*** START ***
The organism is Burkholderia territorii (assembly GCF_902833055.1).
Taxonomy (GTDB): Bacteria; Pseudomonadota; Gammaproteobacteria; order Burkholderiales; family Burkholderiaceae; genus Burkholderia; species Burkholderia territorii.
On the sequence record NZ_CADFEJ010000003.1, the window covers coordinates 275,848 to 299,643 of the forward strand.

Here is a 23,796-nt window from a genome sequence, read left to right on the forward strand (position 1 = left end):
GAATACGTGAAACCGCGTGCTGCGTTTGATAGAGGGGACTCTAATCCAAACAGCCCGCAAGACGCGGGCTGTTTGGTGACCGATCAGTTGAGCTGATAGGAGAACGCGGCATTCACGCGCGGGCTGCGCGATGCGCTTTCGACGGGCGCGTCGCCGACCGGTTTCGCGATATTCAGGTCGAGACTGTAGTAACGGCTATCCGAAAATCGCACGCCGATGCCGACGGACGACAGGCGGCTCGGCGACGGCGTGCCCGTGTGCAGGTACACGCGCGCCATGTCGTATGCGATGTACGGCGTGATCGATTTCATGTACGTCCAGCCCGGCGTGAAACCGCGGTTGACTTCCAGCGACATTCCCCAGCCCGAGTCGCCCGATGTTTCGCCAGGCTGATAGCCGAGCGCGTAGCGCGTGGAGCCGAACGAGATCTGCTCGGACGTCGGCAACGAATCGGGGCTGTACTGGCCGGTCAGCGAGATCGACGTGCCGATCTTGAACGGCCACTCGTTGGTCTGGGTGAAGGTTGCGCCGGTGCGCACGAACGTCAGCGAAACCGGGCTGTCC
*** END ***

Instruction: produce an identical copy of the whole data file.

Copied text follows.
The organism is Burkholderia territorii (assembly GCF_902833055.1).
Taxonomy (GTDB): Bacteria; Pseudomonadota; Gammaproteobacteria; order Burkholderiales; family Burkholderiaceae; genus Burkholderia; species Burkholderia territorii.
On the sequence record NZ_CADFEJ010000003.1, the window covers coordinates 275,848 to 299,643 of the forward strand.

Here is a 23,796-nt window from a genome sequence, read left to right on the forward strand (position 1 = left end):
GAATACGTGAAACCGCGTGCTGCGTTTGATAGAGGGGACTCTAATCCAAACAGCCCGCAAGACGCGGGCTGTTTGGTGACCGATCAGTTGAGCTGATAGGAGAACGCGGCATTCACGCGCGGGCTGCGCGATGCGCTTTCGACGGGCGCGTCGCCGACCGGTTTCGCGATATTCAGGTCGAGACTGTAGTAACGGCTATCCGAAAATCGCACGCCGATGCCGACGGACGACAGGCGGCTCGGCGACGGCGTGCCCGTGTGCAGGTACACGCGCGCCATGTCGTATGCGATGTACGGCGTGATCGATTTCATGTACGTCCAGCCCGGCGTGAAACCGCGGTTGACTTCCAGCGACATTCCCCAGCCCGAGTCGCCCGATGTTTCGCCAGGCTGATAGCCGAGCGCGTAGCGCGTGGAGCCGAACGAGATCTGCTCGGACGTCGGCAACGAATCGGGGCTGTACTGGCCGGTCAGCGAGATCGACGTGCCGATCTTGAACGGCCACTCGTTGGTCTGGGTGAAGGTTGCGCCGGTGCGCACGAACGTCAGCGAAACCGGGCTGTCC